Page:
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12th of December, 2018



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Check out the smoke on slashdot. There are a few very important reasons for a company to switch over to Macs. Viruses, Spyware, and Solitaire, to name just three. I just installed Windows XP on a fairly run-of-the-mill mini-PC, the ASUS Pundit-R. It took me two day to get all the drivers sorted out. I’ve still got an entry in the device manager for a mysterious “USB Controller” with a yellow exclamation point next to it which doesn’t seem to be covered by the ASUS or ATI driver downloads. You can re-install a Mac in about an hour, all drivers and applications included, no matter what model. If you’re feeling adventurous, you can even tell the install program to leave your home directory alone, and all your application settings will remain.

On the other hand, I’ve had a lot of customer contact lately. Most of my customers have irresolvable reasons to stay on the platform they’re on, almost invariably Win32. Whether it’s a Tax-Consulting program that makes extensive use of COM and the Windows version of Microsoft Office and Outlook, or an embedded controlling program for an industrial baking machine that only runs on Win98 SE, these people are locked in, and generally at ease with that fact. But with that, the ‘vendor lock-in’ argument against Apple Computer goes right out the window.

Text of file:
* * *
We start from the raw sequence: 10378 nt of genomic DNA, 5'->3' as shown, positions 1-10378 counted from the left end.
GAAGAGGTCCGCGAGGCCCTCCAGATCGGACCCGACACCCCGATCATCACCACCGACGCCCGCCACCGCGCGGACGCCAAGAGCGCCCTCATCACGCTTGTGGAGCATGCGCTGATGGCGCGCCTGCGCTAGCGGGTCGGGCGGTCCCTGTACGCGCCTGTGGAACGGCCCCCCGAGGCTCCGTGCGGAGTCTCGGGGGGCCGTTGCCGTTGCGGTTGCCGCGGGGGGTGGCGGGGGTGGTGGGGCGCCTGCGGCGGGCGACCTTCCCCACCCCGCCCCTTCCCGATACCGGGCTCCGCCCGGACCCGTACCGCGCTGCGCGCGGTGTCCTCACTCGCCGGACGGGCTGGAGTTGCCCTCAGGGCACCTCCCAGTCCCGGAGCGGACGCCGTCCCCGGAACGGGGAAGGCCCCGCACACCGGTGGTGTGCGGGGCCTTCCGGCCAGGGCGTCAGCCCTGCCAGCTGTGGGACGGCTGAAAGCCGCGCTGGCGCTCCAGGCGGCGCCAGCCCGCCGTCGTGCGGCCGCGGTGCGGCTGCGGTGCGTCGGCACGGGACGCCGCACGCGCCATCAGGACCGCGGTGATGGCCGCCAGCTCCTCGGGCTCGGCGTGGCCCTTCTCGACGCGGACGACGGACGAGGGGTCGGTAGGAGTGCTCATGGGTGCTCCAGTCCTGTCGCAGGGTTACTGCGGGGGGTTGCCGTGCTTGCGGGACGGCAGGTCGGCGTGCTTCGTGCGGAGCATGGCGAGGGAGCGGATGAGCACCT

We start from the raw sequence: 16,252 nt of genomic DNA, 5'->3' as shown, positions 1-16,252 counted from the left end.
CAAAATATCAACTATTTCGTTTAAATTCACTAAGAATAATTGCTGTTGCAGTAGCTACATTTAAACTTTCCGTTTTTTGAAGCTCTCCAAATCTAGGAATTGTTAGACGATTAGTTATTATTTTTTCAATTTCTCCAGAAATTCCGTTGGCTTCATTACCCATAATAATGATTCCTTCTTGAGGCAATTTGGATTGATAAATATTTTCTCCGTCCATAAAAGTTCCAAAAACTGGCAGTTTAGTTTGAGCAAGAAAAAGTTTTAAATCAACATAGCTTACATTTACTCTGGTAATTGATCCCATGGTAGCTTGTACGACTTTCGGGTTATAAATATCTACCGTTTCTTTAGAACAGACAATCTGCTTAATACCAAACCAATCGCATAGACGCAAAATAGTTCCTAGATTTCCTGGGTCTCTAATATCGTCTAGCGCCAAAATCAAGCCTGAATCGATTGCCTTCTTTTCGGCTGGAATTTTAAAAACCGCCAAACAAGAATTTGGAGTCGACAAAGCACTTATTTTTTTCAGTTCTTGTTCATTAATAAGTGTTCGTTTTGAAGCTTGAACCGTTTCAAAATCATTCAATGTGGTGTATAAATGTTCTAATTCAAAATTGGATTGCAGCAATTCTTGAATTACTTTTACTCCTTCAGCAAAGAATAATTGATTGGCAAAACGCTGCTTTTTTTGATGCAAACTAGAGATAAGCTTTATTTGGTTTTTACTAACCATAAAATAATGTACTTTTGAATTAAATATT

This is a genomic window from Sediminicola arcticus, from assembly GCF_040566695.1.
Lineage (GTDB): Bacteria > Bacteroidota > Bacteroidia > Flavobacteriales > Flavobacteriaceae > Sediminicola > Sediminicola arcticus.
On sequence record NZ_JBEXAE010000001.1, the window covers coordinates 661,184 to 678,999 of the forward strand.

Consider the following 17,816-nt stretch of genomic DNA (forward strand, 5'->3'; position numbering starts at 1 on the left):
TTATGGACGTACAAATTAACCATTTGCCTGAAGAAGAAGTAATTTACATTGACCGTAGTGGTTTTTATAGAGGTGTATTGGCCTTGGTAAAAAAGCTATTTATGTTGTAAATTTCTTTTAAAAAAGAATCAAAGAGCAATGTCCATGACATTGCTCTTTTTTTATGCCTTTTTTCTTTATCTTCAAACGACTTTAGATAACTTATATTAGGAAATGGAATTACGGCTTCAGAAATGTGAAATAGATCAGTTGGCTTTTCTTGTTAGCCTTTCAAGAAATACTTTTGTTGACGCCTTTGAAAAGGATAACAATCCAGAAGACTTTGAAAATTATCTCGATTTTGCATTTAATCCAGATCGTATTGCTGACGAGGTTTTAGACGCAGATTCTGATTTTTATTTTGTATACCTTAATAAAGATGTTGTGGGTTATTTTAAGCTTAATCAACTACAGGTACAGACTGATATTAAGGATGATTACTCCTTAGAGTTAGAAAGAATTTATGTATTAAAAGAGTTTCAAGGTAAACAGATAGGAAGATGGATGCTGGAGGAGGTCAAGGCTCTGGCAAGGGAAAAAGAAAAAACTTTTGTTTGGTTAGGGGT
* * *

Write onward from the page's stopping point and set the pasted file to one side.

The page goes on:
Companies shouldn’t switch platforms just because somebody on Slashdot can provide an overpowering argument. Switching is expensive, no matter which direction. If you switch to Mac, you have to know that you can’t realistically have more that one choice for an office productivity package, ironically MS Office. On Windows, you’ve got native versions of OpenOffice, Hansa Office, Corel WordPerfect Office (my personal choice at the moment), and just about anything else you can think of, none of which exist on Mac. Mac does have Pages, which beats rings around Word for 99% of what you’re going to want to do, as long as what you want to do doesn’t involve other companies being able to interact directly with your documents.

There are many arguments against Macification, and many more in favor. It all comes down to whether or not the boss wants to pony up the money for some sexy-ass hardware.



To counter your neg experience, I'm typing on a sweet little Sony PCG-Z505s that was upgraded from Win 98 to XP (with no probs, believe it or not). I was totally amazed that it worked!


I'm pretty amazed that that worked, too. Did the drivers that come with Windows actually cover all the hardware? I can imagine that the device manager on a modern laptop is a veritable sea of yellow.

I like Sony laptops, but they usually end up costing even more than Powerbooks, and Powerbooks get you laid, so they win.

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